The key of managing an IT System implementation project is the ability of managing the human behaviors associated with the project which are heavily affected by how clear the stakeholders are seeing things and their sense of urgency. The project outcome will be heavily influenced by the project size and schedule in the following ways:
- The bigger the project, the harder to list out all the exact tasks that need to be done and will result in more vague and missing tasks in the project plan.
- The longer the project schedule, the less sense of urgency people will have since people see that the final deadline is further away and will result in the higher risk of the project.
- The more interdependencies and more A awaiting B, B awaiting C and C awaiting A, the more people feel that they aren’t on critical path and will result in the higher chance of project failure.
- The more lingering of project decisions, the less sense of urgency people will have.
- The bigger the project and the longer the project schedule, the harder to control the boundary of the deliverables of the project since stakeholders see that the project has a lot of time and resources and will result in the higher risk of the project.
- The longer the project schedule, the higher chance of changes in business, organization, people and people’s ideas and will result in higher chance of out-of-control of the project.
Therefore, a larger or longer schedule project often results in less clear cause-and-effect relationships in the project plan and less mental focus and less sense of urgency in the project team. The key to make an IT system implementation project successful is to break a large project artfully into meaningful increments or iterations and partition the team in the way that each sub-team can focus on only one increment at any given time.
For each manageable size system implementation project, increment or iteration, the 8Manage implementation methodology which is based on the following 5 principles to reduce complexities, increase insights and control execution can be used:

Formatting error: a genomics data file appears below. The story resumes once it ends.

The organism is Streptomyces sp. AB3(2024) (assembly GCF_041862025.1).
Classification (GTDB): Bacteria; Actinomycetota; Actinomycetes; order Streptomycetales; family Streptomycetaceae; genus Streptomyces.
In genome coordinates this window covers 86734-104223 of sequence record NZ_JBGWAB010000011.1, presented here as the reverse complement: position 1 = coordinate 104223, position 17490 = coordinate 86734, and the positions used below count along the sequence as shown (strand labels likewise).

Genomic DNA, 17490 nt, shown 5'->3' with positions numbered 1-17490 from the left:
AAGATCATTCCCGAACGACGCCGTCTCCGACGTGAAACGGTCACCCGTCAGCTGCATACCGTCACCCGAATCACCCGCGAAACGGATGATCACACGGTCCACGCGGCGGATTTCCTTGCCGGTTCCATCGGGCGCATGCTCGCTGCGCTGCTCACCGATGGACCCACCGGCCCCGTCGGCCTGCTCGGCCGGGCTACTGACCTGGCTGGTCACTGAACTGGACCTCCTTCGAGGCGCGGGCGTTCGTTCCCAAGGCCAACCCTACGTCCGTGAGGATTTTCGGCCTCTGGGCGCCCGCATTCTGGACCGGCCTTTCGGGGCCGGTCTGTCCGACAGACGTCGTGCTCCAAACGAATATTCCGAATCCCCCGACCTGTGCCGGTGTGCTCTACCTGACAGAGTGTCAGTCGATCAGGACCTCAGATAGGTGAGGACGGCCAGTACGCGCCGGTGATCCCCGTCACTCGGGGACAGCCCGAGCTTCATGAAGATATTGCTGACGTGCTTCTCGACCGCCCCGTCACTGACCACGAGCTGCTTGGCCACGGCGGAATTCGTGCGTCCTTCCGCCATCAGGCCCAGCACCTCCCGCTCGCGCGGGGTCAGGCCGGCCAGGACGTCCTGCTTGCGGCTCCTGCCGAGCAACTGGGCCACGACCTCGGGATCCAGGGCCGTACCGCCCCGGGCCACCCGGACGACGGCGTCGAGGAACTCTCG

- Requirements readiness analysis and management
- High level understanding of the big picture and total job and incremental understanding of details and necessary tradeoff’s
- Structural approach to architecture and functional analysis
- Iterative and shortest path planning
- Structural approach to execution
Requirements Readiness Analysis & Management
The key most thing to control a system implementation project is its requirements readiness. Some people have the wrong concept that since the requirements of a system implementation project will almost certain be changed and therefore the requirements readiness analysis is unimportant. The requirements of any system implementation project at the beginning are never 100% or seldom even 90% ready, but if the project requirements are less than 30% ready, then the project plan will be close to random. The requirements readiness analysis is the most important risk analysis of a system implementation project.
The requirements readiness analysis involves the system implementation team dividing the project requirements into the following categories and assess the importance of the features to the stakeholders:
- Signed off features in written form that the user groups and system implementation team having no problem of agreeing when these features will be done
- Verbally agreed features that the user groups and system implementation team having no problem of agreeing when these features will be done
- Signed off features in written form that the user groups and system implementation team having problems of agreeing when these features will be done
- Verbally agreed features that the user groups and system implementation team will having problems of agreeing when these features will be done
- Vaguely described needed features but the user groups can’t articulated clearly
- Vaguely described nice-to-have features and the user groups can’t articulated clearly
- Not yet mentioned features that some user group members would want later on
The system implementation team will need to make the conscious efforts to surface the requirements associated with (d), (e), (f) and (g) since those requirements are generally hidden at the beginning of a system implementation project. The more that the system implementation team can surface those requirements upfront, the higher chance that the system implementation team can devise ways to manage their associated risks.